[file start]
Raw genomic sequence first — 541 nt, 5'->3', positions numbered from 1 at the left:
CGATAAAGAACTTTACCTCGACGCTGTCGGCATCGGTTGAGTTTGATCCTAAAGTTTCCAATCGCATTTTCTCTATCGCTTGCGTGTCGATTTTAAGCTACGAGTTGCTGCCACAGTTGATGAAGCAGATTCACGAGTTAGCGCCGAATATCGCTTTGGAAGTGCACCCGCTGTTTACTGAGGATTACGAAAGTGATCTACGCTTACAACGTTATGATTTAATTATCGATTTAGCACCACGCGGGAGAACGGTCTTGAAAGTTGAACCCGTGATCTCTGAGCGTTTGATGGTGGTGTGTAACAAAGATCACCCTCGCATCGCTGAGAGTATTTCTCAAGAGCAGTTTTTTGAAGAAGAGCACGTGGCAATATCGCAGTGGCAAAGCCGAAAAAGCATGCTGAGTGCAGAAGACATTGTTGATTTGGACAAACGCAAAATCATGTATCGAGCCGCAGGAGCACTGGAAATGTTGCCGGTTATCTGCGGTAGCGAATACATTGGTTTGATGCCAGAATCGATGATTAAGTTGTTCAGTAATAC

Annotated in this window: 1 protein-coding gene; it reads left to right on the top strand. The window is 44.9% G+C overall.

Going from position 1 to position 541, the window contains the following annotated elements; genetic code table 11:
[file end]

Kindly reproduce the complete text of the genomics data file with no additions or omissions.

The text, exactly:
Raw genomic sequence first — 541 nt, 5'->3', positions numbered from 1 at the left:
CGATAAAGAACTTTACCTCGACGCTGTCGGCATCGGTTGAGTTTGATCCTAAAGTTTCCAATCGCATTTTCTCTATCGCTTGCGTGTCGATTTTAAGCTACGAGTTGCTGCCACAGTTGATGAAGCAGATTCACGAGTTAGCGCCGAATATCGCTTTGGAAGTGCACCCGCTGTTTACTGAGGATTACGAAAGTGATCTACGCTTACAACGTTATGATTTAATTATCGATTTAGCACCACGCGGGAGAACGGTCTTGAAAGTTGAACCCGTGATCTCTGAGCGTTTGATGGTGGTGTGTAACAAAGATCACCCTCGCATCGCTGAGAGTATTTCTCAAGAGCAGTTTTTTGAAGAAGAGCACGTGGCAATATCGCAGTGGCAAAGCCGAAAAAGCATGCTGAGTGCAGAAGACATTGTTGATTTGGACAAACGCAAAATCATGTATCGAGCCGCAGGAGCACTGGAAATGTTGCCGGTTATCTGCGGTAGCGAATACATTGGTTTGATGCCAGAATCGATGATTAAGTTGTTCAGTAATAC

Annotated in this window: 1 protein-coding gene; it reads left to right on the top strand. The window is 44.9% G+C overall.

Going from position 1 to position 541, the window contains the following annotated elements; genetic code table 11: